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Stormwater control measure modeling and uncertainty analysis for total maximum daily load compliance




Olson, Christopher C., author
Arabi, Mazdak, advisor
Roesner, Larry, committee member
Carlson, Ken, committee member
Kampf, Stephanie, committee member

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Cities, counties and other stormwater management agencies throughout the United States face billions of dollars of urban stormwater improvements each year to meet total maximum daily load (TMDL) regulations. In many cases, they will accomplish this by implementing stormwater control measures (SCMs) that are designed to capture urban stormwater and remove pollutants before the stormwater is discharged back to receiving waters. A wide variety of SCMs exist, each with unique pollutant removal performance and associated costs. A critical aspect of TMDL projects is modeling alternative SCM implementation strategies to evaluate which strategies offer the greatest opportunity of TMDL compliance at reasonable costs. However, current SCM modeling practice suffers from several deficiencies, particularly as it relates to modeling for TMDL compliance. One problem is that most SCM modeling studies do not incorporate uncertainty analysis (UA), despite recommendations from the National Research Council (NRC) and others. This is generally due to a lack of knowledge for how to perform UA, lack of available models/algorithms that include UA capabilities and/or perceptions by decision makers that UA will not affect the most cost-effective decision. Another problem is that SCM models are typically calibrated and operated on an "event-basis" (assuming steady-state hydraulic conditions), whereas most watershed and receiving water models operate dynamically. This presents practical difficulties for modelers as they link watershed models to SCM models to receiving water models for TMDL studies and can also affect decision making as SCM model results are based on events and many TMDLs are subject to durations of hours, days, months, etc. This dissertation addresses those problems by providing new tools and knowledge that can improve SCM modeling and decision making for TMDL compliance. In Chapter 2 ("Uncertainty Analysis of a Stormwater Control Measure Model using Global Sensitivity Analysis and Bayesian Approaches"), we compare different UA methods and use global sensitivity analysis to determine the most sensitive parameters in a new pollutant removal model. We conclude that an informal Bayesian approach (the Generalized Uncertainty Estimation Method) provides better estimates of SCM pollutant removal uncertainty compared to a formal Bayesian approach. We also show that the TSS removal in EDBs is most sensitive to the particle size distribution and particle density of solids in the runoff entering EDBs. In Chapter 3 ("Appraisal of Steady-State Stormwater Control Measure Pollutant Removal Models within a Dynamic Stormwater Routing Framework with Uncertainty Analysis"), we evaluate the effects of applying three different event-based (steady-state) SCMs models to a dynamic modeling framework. The linear regression model produces almost identical outputs under both steady-state and dynamic conditions, however the modified Fair and Geyer (MFG) model and k-C* model both produce results that underestimate TSS pollutant removal by 20-90% at the median. Using those same three models, 5-95% percentile prediction intervals (PI) were also evaluated using Monte-Carlo (MC) and first-order variance estimation (FOVE) UA methods. The FOVE method generally produced smaller PIs compared to the MC method, however, the 95th percentile values generated from the dynamically-applied SCM models were closer to the 95th percentile values generated from the steady-state SCM models using MC. In Chapter 4 ("Selecting Stormwater Control Measures to Achieve Total Maximum Daily Loads: The Effects of Performance Measures and Uncertainty"), we evaluate how incorporating UA into SCM modeling can affect decision making to achieve TMDL compliance. Using theoretical TMDL scenarios and three different TMDL compliance measures, our results show that the most cost-effective SCM design/implementation strategy can be different based on the decision maker's risk level, which can only be incorporated into the decision making process through the use of UA. This finding justifies the recommendations from the NRC and others that UA should be included all TMDL modeling studies.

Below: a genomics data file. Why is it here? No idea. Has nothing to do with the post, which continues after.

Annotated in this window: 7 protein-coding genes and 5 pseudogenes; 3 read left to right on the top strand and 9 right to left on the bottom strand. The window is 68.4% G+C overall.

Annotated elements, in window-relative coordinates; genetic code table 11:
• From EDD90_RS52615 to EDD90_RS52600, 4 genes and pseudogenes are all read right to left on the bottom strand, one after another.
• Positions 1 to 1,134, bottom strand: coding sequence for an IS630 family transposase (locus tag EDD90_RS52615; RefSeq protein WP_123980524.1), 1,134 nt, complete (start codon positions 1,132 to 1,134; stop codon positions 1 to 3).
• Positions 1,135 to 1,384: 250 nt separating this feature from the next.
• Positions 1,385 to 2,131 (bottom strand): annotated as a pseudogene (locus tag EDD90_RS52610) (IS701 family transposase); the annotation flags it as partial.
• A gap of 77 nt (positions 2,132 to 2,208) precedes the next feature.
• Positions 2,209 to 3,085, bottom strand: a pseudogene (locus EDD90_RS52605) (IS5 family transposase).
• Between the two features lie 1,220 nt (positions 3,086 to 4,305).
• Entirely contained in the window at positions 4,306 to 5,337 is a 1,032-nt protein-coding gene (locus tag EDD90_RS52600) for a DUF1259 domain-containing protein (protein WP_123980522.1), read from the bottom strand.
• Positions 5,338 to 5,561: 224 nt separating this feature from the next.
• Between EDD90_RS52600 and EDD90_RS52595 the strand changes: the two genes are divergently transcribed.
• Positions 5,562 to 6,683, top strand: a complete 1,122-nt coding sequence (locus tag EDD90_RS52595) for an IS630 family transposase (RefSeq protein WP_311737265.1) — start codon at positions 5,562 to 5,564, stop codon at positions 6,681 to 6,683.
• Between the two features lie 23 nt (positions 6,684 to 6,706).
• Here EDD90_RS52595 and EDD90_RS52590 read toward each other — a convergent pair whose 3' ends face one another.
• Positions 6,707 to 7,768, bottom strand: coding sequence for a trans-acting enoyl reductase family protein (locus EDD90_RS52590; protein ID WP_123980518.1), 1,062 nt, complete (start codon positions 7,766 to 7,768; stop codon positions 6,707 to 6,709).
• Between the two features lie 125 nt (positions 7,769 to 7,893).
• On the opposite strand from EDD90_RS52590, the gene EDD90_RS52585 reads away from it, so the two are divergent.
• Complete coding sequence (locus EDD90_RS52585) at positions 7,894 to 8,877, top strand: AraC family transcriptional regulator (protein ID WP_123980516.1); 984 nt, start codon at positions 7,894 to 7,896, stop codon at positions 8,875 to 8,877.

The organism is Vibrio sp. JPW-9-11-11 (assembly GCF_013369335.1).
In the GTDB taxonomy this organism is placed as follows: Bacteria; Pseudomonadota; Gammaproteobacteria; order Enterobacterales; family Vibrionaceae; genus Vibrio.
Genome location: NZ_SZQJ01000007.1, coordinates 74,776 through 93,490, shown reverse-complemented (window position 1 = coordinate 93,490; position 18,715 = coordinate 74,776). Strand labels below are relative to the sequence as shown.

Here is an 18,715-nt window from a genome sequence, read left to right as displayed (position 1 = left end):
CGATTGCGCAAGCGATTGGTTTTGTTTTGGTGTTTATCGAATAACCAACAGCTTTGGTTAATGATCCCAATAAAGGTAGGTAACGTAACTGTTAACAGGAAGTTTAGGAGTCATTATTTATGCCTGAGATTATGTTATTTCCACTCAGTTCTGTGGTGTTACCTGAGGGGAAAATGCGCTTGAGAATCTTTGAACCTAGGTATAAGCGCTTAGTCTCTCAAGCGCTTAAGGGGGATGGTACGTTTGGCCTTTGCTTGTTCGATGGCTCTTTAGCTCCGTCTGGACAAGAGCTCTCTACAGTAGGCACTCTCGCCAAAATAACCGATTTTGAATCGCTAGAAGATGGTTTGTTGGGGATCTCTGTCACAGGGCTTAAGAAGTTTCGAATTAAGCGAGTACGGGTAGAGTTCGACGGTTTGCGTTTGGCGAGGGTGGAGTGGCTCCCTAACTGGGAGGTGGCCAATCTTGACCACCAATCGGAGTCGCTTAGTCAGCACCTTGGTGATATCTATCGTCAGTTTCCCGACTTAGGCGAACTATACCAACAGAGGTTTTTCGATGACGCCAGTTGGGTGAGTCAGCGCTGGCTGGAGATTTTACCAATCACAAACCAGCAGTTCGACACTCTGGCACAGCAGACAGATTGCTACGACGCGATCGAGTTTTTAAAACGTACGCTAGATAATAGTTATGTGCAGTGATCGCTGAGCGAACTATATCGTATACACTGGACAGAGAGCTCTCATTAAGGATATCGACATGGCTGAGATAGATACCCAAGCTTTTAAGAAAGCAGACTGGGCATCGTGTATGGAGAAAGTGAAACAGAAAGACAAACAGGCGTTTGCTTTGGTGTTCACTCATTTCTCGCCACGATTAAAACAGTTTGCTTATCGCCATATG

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uncertainty analysis
stormwater control measures


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